If you are asking yourself how to get omega 3 oils into your diet, the first thing you need to do is to switch from standard super market vegetable oils to olive oils. Olive oil will not supply you with omega 3 fatty acids but it will stop the oils you are consuming from interfering with the omega 3 oils that you are consuming. This is especially important if you are using flax seed oils as your omega-3 source. Smaller amounts of genuine un-refined canola oil or walnut oil would be good to complement the flax seed oil, but only in quantities no greater than that of the flax. These oils do supply you with omega-3 fatty acids, but at lesser proportions. If you had access to hemp seed oil ( if it were available in the refrigerated section of a health food store, and in a black bottle) you could use it in place of flax seed oil. Hemp seed oil is sufficiently high in omega-3 oils that you could use it as a primary source of omega-3 fatty acids. Hemp seed oil would need to be used at the rate of approximately 3-4 tablespoonfuls per day.
At any rate, super market oils need to be cut out entirely. They have been refined into a toxic state, and your good health demands you put away all such “cooking oils” (should you process any) in the cleaning cupboard where they belong. Then you need to head on down to the closest health food store and replace them with something that is actually edible.
Don’t throw your old refined oil out, though, like I said, put it in your cleaning cupboard. Refined oils are good for cleaning paint off your hands, diluting oil stains on clothing in laundry preparation, and for making home-made-soaps out of (if that sort of thing is your bag).
Make Sure the Oil You Buy Is Really The Oil the Label Says It Is
It is of utmost importance that you purchase edible oils from one of the companies which actually knows how to extract essential fatty acid oils without destroying them in the process. Visit the article: "Buying Oils and Spreads That Have No Trans Fats" in the series on trans fatty acids by this author. You can not remind yourself too often that super market oils are all severely damaged and threaten you with serious albeit insidious health risks if you consume them. If an oil contains unsaturated fatty acids, and especially the essential fatty acids (which are the most reactive ) it is very easy to damage. Unfortunately, since most oil processing companies follow procedures which seriously damage unsaturated fatty acids, the usual vegetable oil that you can buy in the supermarket has been rendered quite useless as a source of health promoting omega-3 and omega-6 essential fatty acids.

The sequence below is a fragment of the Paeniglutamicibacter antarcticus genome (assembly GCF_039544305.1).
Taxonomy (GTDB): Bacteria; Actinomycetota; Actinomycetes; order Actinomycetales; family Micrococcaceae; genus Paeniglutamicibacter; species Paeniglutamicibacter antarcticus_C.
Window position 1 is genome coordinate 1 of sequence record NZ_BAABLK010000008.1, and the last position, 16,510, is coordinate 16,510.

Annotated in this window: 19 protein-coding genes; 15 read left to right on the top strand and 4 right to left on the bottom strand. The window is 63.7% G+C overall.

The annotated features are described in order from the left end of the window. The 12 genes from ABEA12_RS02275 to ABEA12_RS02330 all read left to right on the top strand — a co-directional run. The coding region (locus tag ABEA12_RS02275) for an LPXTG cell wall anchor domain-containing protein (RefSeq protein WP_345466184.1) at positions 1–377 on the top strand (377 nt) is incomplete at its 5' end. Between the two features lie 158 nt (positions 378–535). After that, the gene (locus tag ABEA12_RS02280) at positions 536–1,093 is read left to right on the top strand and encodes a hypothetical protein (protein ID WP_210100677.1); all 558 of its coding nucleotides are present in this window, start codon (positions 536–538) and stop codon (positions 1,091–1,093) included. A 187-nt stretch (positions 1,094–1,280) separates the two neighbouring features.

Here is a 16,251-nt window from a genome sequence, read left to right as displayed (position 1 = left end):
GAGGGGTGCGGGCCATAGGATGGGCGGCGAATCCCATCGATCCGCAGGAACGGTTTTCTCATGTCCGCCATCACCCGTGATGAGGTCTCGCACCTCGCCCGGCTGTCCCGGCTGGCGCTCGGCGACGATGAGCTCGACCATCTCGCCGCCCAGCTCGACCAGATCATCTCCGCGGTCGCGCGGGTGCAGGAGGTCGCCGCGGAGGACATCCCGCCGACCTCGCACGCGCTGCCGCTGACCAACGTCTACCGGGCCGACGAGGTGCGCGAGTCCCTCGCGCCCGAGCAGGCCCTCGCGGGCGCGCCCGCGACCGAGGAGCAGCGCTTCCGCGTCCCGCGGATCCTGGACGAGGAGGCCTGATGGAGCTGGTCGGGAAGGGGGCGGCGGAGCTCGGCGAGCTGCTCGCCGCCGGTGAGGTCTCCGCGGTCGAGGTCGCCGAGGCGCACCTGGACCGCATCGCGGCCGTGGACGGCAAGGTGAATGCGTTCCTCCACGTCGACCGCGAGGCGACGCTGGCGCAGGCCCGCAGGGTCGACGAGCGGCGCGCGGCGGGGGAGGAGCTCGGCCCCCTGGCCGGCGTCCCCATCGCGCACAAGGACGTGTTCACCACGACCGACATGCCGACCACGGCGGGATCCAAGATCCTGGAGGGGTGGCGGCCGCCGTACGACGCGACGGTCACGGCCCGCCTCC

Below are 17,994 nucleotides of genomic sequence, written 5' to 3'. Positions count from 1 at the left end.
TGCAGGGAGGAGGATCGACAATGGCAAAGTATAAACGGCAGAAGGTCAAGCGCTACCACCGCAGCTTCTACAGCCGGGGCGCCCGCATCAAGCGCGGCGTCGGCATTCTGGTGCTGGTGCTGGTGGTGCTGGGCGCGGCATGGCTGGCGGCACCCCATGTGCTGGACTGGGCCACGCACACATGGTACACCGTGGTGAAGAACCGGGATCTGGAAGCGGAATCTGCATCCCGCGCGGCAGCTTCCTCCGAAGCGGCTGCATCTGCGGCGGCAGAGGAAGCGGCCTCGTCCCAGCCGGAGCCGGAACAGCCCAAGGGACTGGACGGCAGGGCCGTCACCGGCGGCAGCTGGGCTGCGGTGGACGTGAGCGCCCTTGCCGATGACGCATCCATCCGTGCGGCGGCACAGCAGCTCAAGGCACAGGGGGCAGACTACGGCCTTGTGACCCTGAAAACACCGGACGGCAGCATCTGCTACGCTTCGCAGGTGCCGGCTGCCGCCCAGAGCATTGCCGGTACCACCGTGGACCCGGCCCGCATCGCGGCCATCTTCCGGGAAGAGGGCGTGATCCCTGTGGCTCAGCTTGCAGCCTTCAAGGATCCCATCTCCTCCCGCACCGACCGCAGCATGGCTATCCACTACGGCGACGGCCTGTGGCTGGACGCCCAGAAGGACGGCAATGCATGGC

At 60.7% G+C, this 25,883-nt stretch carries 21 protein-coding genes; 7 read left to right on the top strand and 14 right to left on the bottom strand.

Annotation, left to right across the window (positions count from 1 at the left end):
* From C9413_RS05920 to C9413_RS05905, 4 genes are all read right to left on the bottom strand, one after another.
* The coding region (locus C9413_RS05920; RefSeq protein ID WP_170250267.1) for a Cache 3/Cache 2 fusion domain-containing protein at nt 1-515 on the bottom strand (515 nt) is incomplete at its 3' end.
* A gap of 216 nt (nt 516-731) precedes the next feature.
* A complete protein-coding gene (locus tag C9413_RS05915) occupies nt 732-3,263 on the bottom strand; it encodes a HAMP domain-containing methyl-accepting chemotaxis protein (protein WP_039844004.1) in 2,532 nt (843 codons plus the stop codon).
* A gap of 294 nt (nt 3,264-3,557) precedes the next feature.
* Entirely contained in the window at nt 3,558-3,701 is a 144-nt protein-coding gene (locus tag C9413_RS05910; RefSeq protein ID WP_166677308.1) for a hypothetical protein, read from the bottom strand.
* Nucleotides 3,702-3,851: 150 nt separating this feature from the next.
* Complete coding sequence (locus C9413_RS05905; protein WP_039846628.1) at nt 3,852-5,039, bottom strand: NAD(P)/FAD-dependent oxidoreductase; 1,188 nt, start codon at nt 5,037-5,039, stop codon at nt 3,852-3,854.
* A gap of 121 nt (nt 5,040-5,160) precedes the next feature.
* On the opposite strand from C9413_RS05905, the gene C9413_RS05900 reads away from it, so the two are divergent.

Why You Need to Avoid Supermarket Oils
You need to avoid super market oils because these oils are all processed under very harsh conditions. Extremely high temperatures, and pressures are used to expract the oils. Also, chemicals are added to aid the process of extraction and to clean up the mess afterwards. Canola oil, for example, is produced in vast quantities. You see it on the supermarket shelf in a clear glass or plastic bottle. It could sit there until the end of time, in its "refined" state. It would never degrade. That is because the oil is so refined that it can no-longer support life, or even much oxidation. Back when it when it was extracted from the canola seed (a little mustard like thing) it contained a fair portion of omega-3 essential fatty acids ( approximately 12%). You can be sure that no such a fatty acid swims in the bottle any more though, not once it has found its way to your supermarket shelf. By this point in time, any fatty acid that ever resembled an omega-3 fatty acid in a bottle of refined canola oil has become something quite different from your body’s point of view.
The same is true of all the other oils that this particular bottle of canola finds itself lined up beside on the oil section of your supermarket store. All of these oils are polluted with many a trans fatty acid and perhaps other unsavory components as well. It is imperative that you visit your health food store to find safe sources of such oils. See the section on buying oils in the section on trans fats by this author for more information on buying safe oils.
Other ways to get Omega 3 Oils into Your Diet
Besides making sure that you are using flax seed, hemp seed, or unrefined walnut or canola oils in your menu, think about the other foods that you eat as well.
Green vegetables, though very low in oils, in general, have a relatively high proportion of omega 3 fatty acids in the oils that they do contain. Fish, especially cold water fish serves as a good source of omega 3 fatty acids, and flax seeds, ground into meal and chia seeds both supply generous amounts of omega 3 oils as well as many other helpful nutrients.
Meat and eggs that are raised in a natural environment and permitted to forage on leaves and grass also provide significant levels of omega 3 oils to the diet while grain fed animals have very low levels of omega 3 oils in their tissues. To improve the omega 3 oils supply in your diet choose Grass – Fed, or Range – Fed meats only, and look for free run chickens and poultry.
If you make dietary choices like these to support and augment your omega 3 oils intake over time you will be glad you did.
This post is part of the series: Essential Fatty Acids
- What Are Essential Fatty Acids?
- Essential Fatty Acids: How They Influence Health
- Essential Fatty Acid Deficiency: The Modern Nutritional Illness
- What are Prostaglandins? How Essential Fatty Acid Deficiency Causes Inflammatory Disease
- How to Get Omega 3 Oils in your Diet